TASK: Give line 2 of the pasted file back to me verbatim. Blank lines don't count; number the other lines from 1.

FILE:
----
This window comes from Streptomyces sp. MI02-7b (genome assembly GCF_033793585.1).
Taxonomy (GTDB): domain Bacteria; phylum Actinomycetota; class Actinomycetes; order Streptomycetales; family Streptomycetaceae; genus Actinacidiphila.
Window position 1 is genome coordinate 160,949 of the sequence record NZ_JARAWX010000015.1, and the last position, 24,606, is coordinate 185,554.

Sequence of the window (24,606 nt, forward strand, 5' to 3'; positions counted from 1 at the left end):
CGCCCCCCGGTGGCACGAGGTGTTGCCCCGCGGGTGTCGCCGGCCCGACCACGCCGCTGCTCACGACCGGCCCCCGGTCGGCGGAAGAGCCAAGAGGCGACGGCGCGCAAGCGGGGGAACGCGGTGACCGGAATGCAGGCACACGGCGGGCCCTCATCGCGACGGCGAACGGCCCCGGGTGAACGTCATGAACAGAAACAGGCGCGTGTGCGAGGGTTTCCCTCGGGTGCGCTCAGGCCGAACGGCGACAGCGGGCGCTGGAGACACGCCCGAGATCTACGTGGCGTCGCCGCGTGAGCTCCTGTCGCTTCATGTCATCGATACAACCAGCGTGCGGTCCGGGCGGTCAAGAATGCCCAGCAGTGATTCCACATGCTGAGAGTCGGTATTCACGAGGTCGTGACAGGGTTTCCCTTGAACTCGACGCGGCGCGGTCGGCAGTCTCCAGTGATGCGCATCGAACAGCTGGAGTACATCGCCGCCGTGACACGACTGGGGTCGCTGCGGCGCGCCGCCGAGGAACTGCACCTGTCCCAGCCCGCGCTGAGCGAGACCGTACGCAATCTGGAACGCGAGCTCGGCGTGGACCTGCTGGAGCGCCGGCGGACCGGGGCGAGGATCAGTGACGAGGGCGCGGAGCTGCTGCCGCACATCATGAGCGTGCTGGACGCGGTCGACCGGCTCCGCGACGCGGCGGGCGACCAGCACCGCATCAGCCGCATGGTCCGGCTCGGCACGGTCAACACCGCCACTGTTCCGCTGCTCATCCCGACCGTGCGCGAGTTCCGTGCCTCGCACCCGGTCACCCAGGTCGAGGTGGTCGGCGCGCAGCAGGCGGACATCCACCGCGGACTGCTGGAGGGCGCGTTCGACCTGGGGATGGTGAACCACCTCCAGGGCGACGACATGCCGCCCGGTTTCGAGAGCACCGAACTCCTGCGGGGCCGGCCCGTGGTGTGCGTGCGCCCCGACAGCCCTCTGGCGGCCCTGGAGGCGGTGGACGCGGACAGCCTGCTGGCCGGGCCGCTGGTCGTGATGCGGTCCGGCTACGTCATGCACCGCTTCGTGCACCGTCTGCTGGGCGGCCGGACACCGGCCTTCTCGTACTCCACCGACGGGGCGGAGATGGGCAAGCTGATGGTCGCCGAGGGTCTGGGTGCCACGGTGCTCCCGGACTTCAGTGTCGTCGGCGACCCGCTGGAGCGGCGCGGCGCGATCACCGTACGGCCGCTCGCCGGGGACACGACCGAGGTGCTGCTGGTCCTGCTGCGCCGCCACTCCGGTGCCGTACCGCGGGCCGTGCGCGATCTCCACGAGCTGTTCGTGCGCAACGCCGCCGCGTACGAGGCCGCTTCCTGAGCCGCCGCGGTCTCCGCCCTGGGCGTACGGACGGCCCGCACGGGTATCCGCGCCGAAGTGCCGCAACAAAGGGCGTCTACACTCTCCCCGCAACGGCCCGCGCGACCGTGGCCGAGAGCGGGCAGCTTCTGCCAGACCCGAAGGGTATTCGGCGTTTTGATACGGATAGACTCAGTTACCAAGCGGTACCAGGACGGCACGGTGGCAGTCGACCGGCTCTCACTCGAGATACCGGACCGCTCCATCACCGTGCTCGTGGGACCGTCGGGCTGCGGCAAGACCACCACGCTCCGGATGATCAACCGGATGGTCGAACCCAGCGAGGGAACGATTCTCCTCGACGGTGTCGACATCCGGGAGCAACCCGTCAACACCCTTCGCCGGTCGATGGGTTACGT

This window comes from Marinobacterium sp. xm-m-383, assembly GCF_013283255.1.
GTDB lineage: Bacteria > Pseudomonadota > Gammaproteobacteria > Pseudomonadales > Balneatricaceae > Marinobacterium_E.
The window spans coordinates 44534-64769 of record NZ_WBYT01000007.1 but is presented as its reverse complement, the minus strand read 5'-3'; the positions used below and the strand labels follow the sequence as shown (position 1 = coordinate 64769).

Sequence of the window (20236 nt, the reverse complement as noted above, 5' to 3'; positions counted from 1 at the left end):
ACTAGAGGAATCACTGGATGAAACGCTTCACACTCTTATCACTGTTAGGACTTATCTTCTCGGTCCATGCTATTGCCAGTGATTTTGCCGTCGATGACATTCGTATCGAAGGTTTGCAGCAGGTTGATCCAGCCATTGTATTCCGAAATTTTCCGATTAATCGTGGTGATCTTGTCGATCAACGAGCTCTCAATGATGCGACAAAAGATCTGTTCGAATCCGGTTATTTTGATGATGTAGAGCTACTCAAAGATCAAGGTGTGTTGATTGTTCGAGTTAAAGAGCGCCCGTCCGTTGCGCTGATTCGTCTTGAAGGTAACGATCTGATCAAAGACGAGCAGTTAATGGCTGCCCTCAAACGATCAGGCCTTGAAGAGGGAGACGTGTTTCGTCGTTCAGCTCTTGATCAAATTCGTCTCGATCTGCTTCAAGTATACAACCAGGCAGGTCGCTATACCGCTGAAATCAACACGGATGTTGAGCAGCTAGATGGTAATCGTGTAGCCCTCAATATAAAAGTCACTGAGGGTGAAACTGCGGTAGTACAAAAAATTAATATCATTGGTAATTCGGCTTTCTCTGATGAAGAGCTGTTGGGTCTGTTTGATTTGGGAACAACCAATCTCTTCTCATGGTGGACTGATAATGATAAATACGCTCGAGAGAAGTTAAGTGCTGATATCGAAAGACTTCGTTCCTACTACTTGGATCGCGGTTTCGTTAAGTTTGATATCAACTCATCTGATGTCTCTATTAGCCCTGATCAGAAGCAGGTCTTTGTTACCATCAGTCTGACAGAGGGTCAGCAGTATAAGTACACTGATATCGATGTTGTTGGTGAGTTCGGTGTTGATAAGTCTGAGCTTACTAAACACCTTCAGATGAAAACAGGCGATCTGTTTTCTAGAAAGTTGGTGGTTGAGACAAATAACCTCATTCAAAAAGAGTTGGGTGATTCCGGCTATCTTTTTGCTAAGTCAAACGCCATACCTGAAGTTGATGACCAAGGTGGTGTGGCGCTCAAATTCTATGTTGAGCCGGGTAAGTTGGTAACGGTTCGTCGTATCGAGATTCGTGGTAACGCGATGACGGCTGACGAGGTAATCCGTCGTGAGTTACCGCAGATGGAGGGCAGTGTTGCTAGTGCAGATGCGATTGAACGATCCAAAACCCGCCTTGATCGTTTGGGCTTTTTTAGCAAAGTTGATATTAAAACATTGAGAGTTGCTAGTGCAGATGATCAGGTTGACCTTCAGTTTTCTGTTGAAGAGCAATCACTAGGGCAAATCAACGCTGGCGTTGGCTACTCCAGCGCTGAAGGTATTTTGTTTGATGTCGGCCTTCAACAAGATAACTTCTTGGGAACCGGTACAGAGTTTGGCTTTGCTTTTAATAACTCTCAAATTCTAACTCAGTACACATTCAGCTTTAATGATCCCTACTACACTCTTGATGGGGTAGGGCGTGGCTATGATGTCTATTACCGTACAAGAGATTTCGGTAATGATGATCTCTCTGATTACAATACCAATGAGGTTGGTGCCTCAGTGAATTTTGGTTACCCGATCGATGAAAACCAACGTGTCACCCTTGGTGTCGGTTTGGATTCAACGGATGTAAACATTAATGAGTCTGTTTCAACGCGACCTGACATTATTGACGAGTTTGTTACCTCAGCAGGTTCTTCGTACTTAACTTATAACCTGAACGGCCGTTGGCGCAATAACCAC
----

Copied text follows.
Taxonomy (GTDB): domain Bacteria; phylum Actinomycetota; class Actinomycetes; order Streptomycetales; family Streptomycetaceae; genus Actinacidiphila.